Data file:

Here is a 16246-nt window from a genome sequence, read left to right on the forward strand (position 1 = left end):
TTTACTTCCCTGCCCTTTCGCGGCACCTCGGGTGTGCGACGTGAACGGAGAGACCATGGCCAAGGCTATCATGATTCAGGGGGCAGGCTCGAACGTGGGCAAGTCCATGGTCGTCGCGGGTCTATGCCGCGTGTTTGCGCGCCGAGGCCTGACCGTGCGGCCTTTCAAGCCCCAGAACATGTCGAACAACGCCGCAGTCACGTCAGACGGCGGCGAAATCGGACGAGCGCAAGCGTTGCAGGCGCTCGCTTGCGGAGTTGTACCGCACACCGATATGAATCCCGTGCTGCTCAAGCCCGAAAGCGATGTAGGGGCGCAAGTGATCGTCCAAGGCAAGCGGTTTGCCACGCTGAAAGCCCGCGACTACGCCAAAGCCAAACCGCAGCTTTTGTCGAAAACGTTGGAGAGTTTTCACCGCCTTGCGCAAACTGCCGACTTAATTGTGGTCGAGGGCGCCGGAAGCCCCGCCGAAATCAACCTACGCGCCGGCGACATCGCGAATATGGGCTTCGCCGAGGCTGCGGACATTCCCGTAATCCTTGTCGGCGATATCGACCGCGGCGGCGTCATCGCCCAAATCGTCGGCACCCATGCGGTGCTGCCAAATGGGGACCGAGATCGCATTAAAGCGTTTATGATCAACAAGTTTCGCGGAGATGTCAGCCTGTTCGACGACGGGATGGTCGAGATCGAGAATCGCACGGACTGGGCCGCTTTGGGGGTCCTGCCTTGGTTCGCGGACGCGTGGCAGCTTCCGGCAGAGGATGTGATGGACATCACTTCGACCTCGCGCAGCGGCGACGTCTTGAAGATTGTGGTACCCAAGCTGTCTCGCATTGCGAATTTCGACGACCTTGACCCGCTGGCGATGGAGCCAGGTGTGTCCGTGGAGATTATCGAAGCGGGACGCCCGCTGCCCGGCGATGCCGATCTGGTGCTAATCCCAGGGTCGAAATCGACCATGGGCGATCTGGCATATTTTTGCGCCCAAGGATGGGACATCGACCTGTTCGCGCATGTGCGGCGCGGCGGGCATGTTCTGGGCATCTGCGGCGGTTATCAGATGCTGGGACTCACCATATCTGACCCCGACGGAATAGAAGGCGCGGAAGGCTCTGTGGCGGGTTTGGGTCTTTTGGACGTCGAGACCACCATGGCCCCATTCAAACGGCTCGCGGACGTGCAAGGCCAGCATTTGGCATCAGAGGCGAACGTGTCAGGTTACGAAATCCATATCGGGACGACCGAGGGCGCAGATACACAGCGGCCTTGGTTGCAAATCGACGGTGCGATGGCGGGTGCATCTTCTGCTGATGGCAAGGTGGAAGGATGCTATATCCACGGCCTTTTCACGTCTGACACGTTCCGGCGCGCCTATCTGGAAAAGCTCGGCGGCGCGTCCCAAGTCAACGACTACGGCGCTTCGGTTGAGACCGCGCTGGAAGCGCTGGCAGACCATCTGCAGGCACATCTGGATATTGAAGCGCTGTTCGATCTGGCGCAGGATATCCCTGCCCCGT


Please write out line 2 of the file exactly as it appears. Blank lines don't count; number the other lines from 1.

TTTACTTCCCTGCCCTTTCGCGGCACCTCGGGTGTGCGACGTGAACGGAGAGACCATGGCCAAGGCTATCATGATTCAGGGGGCAGGCTCGAACGTGGGCAAGTCCATGGTCGTCGCGGGTCTATGCCGCGTGTTTGCGCGCCGAGGCCTGACCGTGCGGCCTTTCAAGCCCCAGAACATGTCGAACAACGCCGCAGTCACGTCAGACGGCGGCGAAATCGGACGAGCGCAAGCGTTGCAGGCGCTCGCTTGCGGAGTTGTACCGCACACCGATATGAATCCCGTGCTGCTCAAGCCCGAAAGCGATGTAGGGGCGCAAGTGATCGTCCAAGGCAAGCGGTTTGCCACGCTGAAAGCCCGCGACTACGCCAAAGCCAAACCGCAGCTTTTGTCGAAAACGTTGGAGAGTTTTCACCGCCTTGCGCAAACTGCCGACTTAATTGTGGTCGAGGGCGCCGGAAGCCCCGCCGAAATCAACCTACGCGCCGGCGACATCGCGAATATGGGCTTCGCCGAGGCTGCGGACATTCCCGTAATCCTTGTCGGCGATATCGACCGCGGCGGCGTCATCGCCCAAATCGTCGGCACCCATGCGGTGCTGCCAAATGGGGACCGAGATCGCATTAAAGCGTTTATGATCAACAAGTTTCGCGGAGATGTCAGCCTGTTCGACGACGGGATGGTCGAGATCGAGAATCGCACGGACTGGGCCGCTTTGGGGGTCCTGCCTTGGTTCGCGGACGCGTGGCAGCTTCCGGCAGAGGATGTGATGGACATCACTTCGACCTCGCGCAGCGGCGACGTCTTGAAGATTGTGGTACCCAAGCTGTCTCGCATTGCGAATTTCGACGACCTTGACCCGCTGGCGATGGAGCCAGGTGTGTCCGTGGAGATTATCGAAGCGGGACGCCCGCTGCCCGGCGATGCCGATCTGGTGCTAATCCCAGGGTCGAAATCGACCATGGGCGATCTGGCATATTTTTGCGCCCAAGGATGGGACATCGACCTGTTCGCGCATGTGCGGCGCGGCGGGCATGTTCTGGGCATCTGCGGCGGTTATCAGATGCTGGGACTCACCATATCTGACCCCGACGGAATAGAAGGCGCGGAAGGCTCTGTGGCGGGTTTGGGTCTTTTGGACGTCGAGACCACCATGGCCCCATTCAAACGGCTCGCGGACGTGCAAGGCCAGCATTTGGCATCAGAGGCGAACGTGTCAGGTTACGAAATCCATATCGGGACGACCGAGGGCGCAGATACACAGCGGCCTTGGTTGCAAATCGACGGTGCGATGGCGGGTGCATCTTCTGCTGATGGCAAGGTGGAAGGATGCTATATCCACGGCCTTTTCACGTCTGACACGTTCCGGCGCGCCTATCTGGAAAAGCTCGGCGGCGCGTCCCAAGTCAACGACTACGGCGCTTCGGTTGAGACCGCGCTGGAAGCGCTGGCAGACCATCTGCAGGCACATCTGGATATTGAAGCGCTGTTCGATCTGGCGCAGGATATCCCTGCCCCGT